Consumer Staples

Falling global dairy prices hit Fonterra farmgate price

Mon 09 May 22, 2:15pm (AEST)
Generic image of dairy cows in the field
Source: Generic image of dairy cows in the field

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Key Points

  • Fonterra Co-Operative Group Limited has revised its 2021/22 forecast Farmgate Milk Price range down from $9.30-$9.90 per kilogram of milk solids to $9.10-$9.50.
  • Midpoint price which farmers are paid thus reduced from $9.60kgMS to $9.30kgMS.
  • Move comes as Global Dairy Trade price index dropped 8.5% last week on subdued demand

Fonterra (ASX:FSF) has downgraded its forecast Farmgate Milk Price (FMP) range from $9.30-$9.90kgMS to $9.10-$9.50kgMS as global demand for dairy products takes a hit on the back of Chinese lockdowns, the Russian invasion of Ukraine, and an ongoing economic crisis in Sri Lanka. 

Fonterra notes the midpoint range—the sum that farmers receive—has decreased by 30c from $9.60kgMS to $9.30kgMS, in a move the company acknowledges will be disappointing for farmers. 

Fonterra chief Miles Hurrell said today a conflation of factors reflecting short-term impacts on global demand for dairy products are to blame for the downward revision. While global events typically cause fluctuations in demand, the overlapping of significant events has proven to rattle markets. 

A graph showing changes to the GDT index (source: GDT)
A graph showing changes to the GDT index (source: GDT)

Global dairy prices falling but silver lining intact 

Last month’s Global Dairy Trade (GDT) auction saw the price of dairy prices drop 8.5% at the fastest rate seen since 2015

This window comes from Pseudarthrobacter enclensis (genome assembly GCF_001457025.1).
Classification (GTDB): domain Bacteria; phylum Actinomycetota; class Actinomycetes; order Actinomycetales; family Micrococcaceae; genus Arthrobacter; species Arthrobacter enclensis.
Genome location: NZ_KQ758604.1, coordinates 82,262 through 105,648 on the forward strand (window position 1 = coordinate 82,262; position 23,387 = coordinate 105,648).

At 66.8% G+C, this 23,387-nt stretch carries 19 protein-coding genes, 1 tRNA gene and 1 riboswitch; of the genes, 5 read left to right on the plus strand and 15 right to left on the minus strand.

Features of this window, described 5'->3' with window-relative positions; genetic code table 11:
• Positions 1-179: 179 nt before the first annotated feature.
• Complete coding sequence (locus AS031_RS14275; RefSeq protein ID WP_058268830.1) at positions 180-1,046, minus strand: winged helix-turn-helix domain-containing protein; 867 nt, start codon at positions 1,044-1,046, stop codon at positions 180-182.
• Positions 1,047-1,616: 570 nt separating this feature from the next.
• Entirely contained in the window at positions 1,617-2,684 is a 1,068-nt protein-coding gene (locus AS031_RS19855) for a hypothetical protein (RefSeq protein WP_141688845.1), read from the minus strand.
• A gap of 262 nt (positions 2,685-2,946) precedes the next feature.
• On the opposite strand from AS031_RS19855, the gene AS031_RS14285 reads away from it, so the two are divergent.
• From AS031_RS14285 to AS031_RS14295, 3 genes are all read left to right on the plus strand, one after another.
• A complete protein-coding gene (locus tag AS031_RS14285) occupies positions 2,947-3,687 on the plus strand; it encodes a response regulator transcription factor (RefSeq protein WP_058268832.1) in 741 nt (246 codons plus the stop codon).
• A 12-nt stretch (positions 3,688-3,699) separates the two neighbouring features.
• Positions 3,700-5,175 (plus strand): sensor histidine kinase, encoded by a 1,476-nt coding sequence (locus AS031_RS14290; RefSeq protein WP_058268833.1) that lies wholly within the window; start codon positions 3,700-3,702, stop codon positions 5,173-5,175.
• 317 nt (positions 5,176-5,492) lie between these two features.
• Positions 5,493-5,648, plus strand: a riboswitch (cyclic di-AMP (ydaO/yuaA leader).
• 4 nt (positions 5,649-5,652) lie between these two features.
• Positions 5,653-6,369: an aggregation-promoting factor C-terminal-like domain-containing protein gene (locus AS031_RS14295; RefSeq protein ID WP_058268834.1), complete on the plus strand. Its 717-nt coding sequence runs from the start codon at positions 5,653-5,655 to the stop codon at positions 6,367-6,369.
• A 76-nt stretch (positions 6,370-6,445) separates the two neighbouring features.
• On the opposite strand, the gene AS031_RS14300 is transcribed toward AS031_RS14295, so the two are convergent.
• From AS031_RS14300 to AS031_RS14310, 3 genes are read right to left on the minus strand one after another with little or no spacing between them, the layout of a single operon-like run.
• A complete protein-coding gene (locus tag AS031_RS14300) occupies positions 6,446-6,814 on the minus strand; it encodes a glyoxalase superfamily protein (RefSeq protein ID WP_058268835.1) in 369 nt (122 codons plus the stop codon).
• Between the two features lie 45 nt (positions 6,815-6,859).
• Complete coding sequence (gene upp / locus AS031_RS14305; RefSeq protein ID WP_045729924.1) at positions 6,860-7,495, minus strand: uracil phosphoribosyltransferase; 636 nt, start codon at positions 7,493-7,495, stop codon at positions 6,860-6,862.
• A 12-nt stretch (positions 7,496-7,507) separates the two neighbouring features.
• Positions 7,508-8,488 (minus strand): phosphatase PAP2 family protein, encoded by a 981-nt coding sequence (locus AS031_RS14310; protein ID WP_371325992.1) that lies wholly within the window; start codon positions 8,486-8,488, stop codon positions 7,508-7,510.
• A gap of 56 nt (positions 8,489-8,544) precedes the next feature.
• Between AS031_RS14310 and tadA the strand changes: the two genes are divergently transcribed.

New Zealand Stock Exchange senior analyst Amy Castleton told local media “buyers have finally had enough of paying high dairy commodity prices.” 

Despite the downward revision of 30c, the midpoint continues to be the highest forecast FMP in Fonterra’s history, Hurrell notes. 

The company expects to remain in a position to provide some $14bn toward the NZ economy through milk price payments. 

Fertiliser and energy costs to constrain production through 2022 

“Global milk production is expected to remain constrained as high feed, fertiliser and energy costs continue to impact production in the Northern Hemisphere,” Hurrell said. 

Despite persistent uncertainty, Fonterra has nonetheless contracted the majority of its milk for the season, according to the company’s chief. 

“There are a number of risks we are continuing to keep a close eye on,” Hurrell added, referencing inflationary pressure and rising interest rates may continue to impact demand dynamics, ultimately leaving open the very real possibility considerable volatility could continue to define global dairy markets for the foreseeable future. 

Fonterra's charts reflect the battering the company has taken since the invasion of Ukraine; China lockdowns
Fonterra's charts reflect the battering the company has taken since the invasion of Ukraine; China lockdowns

 

Written By

Jonathon Davidson

Finance Writer

Jonathon is a journalism graduate and avid market watcher with exposure to governance, NGO and mining environments. He was most recently hired as an oil and gas specialist for a trade publication. Email Jon at [email protected].

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